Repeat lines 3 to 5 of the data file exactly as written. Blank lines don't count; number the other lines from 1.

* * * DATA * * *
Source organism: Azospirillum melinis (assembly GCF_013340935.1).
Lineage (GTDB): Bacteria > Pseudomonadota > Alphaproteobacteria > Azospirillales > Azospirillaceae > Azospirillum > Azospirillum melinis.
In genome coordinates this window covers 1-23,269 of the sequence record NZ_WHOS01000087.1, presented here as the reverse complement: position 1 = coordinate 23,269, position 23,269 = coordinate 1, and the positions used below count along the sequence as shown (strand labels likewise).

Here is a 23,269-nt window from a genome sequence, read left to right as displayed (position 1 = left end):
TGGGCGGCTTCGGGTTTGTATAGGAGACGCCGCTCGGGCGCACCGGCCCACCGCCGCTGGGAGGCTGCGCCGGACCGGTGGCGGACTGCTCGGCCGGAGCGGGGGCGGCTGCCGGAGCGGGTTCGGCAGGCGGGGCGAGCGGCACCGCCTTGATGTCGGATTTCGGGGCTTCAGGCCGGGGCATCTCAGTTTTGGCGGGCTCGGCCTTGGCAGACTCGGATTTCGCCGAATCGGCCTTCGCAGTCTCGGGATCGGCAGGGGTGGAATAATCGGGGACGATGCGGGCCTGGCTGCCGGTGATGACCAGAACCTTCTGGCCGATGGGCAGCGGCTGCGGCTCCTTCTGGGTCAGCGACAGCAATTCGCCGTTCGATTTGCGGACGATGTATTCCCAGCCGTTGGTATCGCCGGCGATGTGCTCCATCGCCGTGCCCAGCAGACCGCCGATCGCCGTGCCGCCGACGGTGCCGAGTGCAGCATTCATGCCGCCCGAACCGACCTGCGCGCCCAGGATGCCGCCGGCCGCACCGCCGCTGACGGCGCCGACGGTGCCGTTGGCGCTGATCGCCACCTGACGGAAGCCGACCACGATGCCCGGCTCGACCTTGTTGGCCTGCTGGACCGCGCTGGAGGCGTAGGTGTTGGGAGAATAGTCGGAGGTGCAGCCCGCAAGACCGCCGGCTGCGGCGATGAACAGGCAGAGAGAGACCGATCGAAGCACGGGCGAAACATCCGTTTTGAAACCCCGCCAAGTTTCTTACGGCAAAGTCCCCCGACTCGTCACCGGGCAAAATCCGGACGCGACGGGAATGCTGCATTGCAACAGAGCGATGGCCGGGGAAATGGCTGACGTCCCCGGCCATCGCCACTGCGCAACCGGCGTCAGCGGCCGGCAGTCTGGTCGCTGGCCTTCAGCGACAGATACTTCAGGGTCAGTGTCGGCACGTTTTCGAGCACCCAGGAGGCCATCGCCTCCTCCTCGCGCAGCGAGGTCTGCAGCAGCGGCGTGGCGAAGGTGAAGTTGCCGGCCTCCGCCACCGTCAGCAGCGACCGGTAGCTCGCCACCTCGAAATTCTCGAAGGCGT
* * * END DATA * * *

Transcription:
In genome coordinates this window covers 1-23,269 of the sequence record NZ_WHOS01000087.1, presented here as the reverse complement: position 1 = coordinate 23,269, position 23,269 = coordinate 1, and the positions used below count along the sequence as shown (strand labels likewise).

Here is a 23,269-nt window from a genome sequence, read left to right as displayed (position 1 = left end):
TGGGCGGCTTCGGGTTTGTATAGGAGACGCCGCTCGGGCGCACCGGCCCACCGCCGCTGGGAGGCTGCGCCGGACCGGTGGCGGACTGCTCGGCCGGAGCGGGGGCGGCTGCCGGAGCGGGTTCGGCAGGCGGGGCGAGCGGCACCGCCTTGATGTCGGATTTCGGGGCTTCAGGCCGGGGCATCTCAGTTTTGGCGGGCTCGGCCTTGGCAGACTCGGATTTCGCCGAATCGGCCTTCGCAGTCTCGGGATCGGCAGGGGTGGAATAATCGGGGACGATGCGGGCCTGGCTGCCGGTGATGACCAGAACCTTCTGGCCGATGGGCAGCGGCTGCGGCTCCTTCTGGGTCAGCGACAGCAATTCGCCGTTCGATTTGCGGACGATGTATTCCCAGCCGTTGGTATCGCCGGCGATGTGCTCCATCGCCGTGCCCAGCAGACCGCCGATCGCCGTGCCGCCGACGGTGCCGAGTGCAGCATTCATGCCGCCCGAACCGACCTGCGCGCCCAGGATGCCGCCGGCCGCACCGCCGCTGACGGCGCCGACGGTGCCGTTGGCGCTGATCGCCACCTGACGGAAGCCGACCACGATGCCCGGCTCGACCTTGTTGGCCTGCTGGACCGCGCTGGAGGCGTAGGTGTTGGGAGAATAGTCGGAGGTGCAGCCCGCAAGACCGCCGGCTGCGGCGATGAACAGGCAGAGAGAGACCGATCGAAGCACGGGCGAAACATCCGTTTTGAAACCCCGCCAAGTTTCTTACGGCAAAGTCCCCCGACTCGTCACCGGGCAAAATCCGGACGCGACGGGAATGCTGCATTGCAACAGAGCGATGGCCGGGGAAATGGCTGACGTCCCCGGCCATCGCCACTGCGCAACCGGCGTCAGCGGCCGGCAGTCTGGTCGCTGGCCTTCAGCGACAGATACTTCAGGGTCAGTGTCGGCACGTTTTCGAGCACCCAGGAGGCCATCGCCTCCTCCTCGCGCAGCGAGGTCTGCAGCAGCGGCGTGGCGAAGGTGAAGTTGCCGGCCTCCGCCACCGTCAGCAGCGACCGGTAGCTCGCCACCTCGAAATTCTCGAAGGCGT